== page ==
I posted on LinkedIn this week that I’m going back to California for the release of my novel Grace Group. I say ‘back’ because I now live in the Greater Seattle area, and have for over four years, and yet when I want to be surrounded by people who truly care for me and have played a significant role in my life, I go to Southern California. Many of these people will be former colleagues, which got me thinking about the role of work and the impact it can have on your life.
Some of the best and worst experiences of my life have been on the job. It’s difficult in our culture to keep a job in its proper perspective. Often, we elevate it to a pedestal it was never met to occupy, as it begins to represent, safety, security, and provision, and all the things we crave on the bottom of our hierarchy of needs, rather than being one means to those ends. Sometimes, we believe this to the extent that we compromise our values, or sacrifice other areas of our lives to keep this god pleased with us. Many of my worst work experiences have boiled down to expecting a job to provide things that it didn’t or couldn’t.
On the other hand are the great experiences. The ubiquitous ‘they’ always claim that at the end of your life you won’t look back and wish you’d worked more. I understand the concept, but those times where I was contributing my highest and best with a dedicated group of people doing the same, in pursuit of a goal that would not just make the company more money, but would positively impact people’s lives? Those I will look back on and be happy that I was right where I was supposed to be and I won’t regret a minute.
So how do you foster that? How can you develop a team that can and will move mountains, and will look back on it as a defining life moment? As I review the times it’s happened, there are some common characteristics. As with any leadership advice, though, this comes with a caution. Any of these things must be done authentically and with sincerity. Exploiting these to get higher productivity is not only highly unethical, it also won’t get you the results you seek. It can’t. So here are the things that build a forever-team:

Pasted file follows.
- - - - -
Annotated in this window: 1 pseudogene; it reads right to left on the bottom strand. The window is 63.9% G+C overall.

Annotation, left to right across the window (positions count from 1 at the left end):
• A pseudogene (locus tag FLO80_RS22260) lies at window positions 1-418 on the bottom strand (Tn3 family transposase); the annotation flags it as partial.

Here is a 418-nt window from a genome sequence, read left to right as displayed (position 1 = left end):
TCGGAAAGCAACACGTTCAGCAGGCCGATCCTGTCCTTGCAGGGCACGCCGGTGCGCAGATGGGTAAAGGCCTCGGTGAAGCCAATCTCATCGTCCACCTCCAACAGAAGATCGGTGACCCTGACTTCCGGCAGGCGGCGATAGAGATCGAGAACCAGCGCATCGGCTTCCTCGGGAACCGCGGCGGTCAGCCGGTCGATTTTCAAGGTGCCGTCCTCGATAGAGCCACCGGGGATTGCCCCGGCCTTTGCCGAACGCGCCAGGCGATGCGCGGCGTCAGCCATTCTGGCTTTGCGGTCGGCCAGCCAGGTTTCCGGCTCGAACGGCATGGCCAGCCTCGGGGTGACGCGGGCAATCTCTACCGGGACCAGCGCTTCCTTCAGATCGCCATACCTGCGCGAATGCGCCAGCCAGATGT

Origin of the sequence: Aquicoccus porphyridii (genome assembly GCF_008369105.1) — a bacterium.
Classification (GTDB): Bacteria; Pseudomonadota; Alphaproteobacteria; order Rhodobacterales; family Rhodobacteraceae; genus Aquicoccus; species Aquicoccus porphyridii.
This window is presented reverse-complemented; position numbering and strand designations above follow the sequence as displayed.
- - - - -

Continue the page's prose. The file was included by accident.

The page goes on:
Mine for gold
All too often when I help companies interview, it seems like they are using a ‘weed-out’ approach, where they use the interview time to try to find out the candidate’s flaws, so that they can avoid a bad hire. This seems to continue after the hiring process. Reviews are less a celebration of accomplishments than diligently recording all the ‘misses’ in an effort to overcome challenges. Positive coaching has indicated that ‘rounding’ is ineffective, and there is a strong and growing argument for playing to people’s strengths. Using this information, a leader is better served looking for all the unique gifts each team member has and finding out how they fit together, than in making sure everyone has an acceptable level of every skill.
The reality of working with people is that they will let you down from time to time. We all screw up, hurt each others’ feelings, and occasionally worse. Working with, and being, imperfect people requires the regular application of grace and forgiveness. It’s all too easy to judge others on their actions, and ourselves by our intentions. The most meaningful, life-changing team I was on saw me at my worst, with all my imperfections, and told me I was still welcome on the team and had something of value to contribute.
It’s impossible to feel entitled and grateful at the same time. One way to make sure team members are on the same page is to model intentional gratitude. This means resist the urge to ‘vent’, or even to encourage venting from your team. Rather, point out the things to be thankful for. If you’re not used to this, you may annoy yourself initially, but it will grow on you. It’s usually contagious, but the bright side is that the unrepentant complainers will become frustrated with you and stop complaining.
Welcome positive ‘conflict’
Shutting down venting and welcoming positive conflict are entirely different things. One of the very few risks in a strong, united team, is the tendency to lapse into group think. This weakens your team, so it’s good to work through a problem from all angles. If you don’t have a natural devil’s advocate on your team, (which would be surprising), appoint a revolving one. You can set norms on your team about how to bring up concerns and problems in a way that strengthens the team, and encourages healthy dialogue.
Take the hill
All great teams have had a major obstacle to overcome. This is what you tell stories about for years to come. If you want to unite a team, you need to find a common enemy. Finding the right enemy/challenge is what separates the great leaders from the destructive ones. I’ve heard all too many supervisors rally their teams very effectively against ‘corporate’ – a short-sighted, disempowering move to say the least! Instead, form reasonable and audacious goals, making the problem you are overcoming your common enemy. If your company has an unexpected setback, use that to mobilize your team into action.
Overall, the experience of being on a strong team is transformational. If you’re a leader who wants to learn more about how to create a team that will move mountains, click here to go deeper.
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Carrie Maldonado is the founder of Today’s Leadership Solutions, a Seattle-based consulting firm providing comprehensive organizational development solutions for companies who are growing and who truly value their people. With certified Executive Coaches, Organizational Behavior Management (OBM) practitioners, SPHR-certified HR professionals, and Organizational Development Specialists, Carrie’s team brings a unique perspective and a cross-functional approach to providing workplace solutions that work. Carrie can be reached for consultation at firstname.lastname@example.org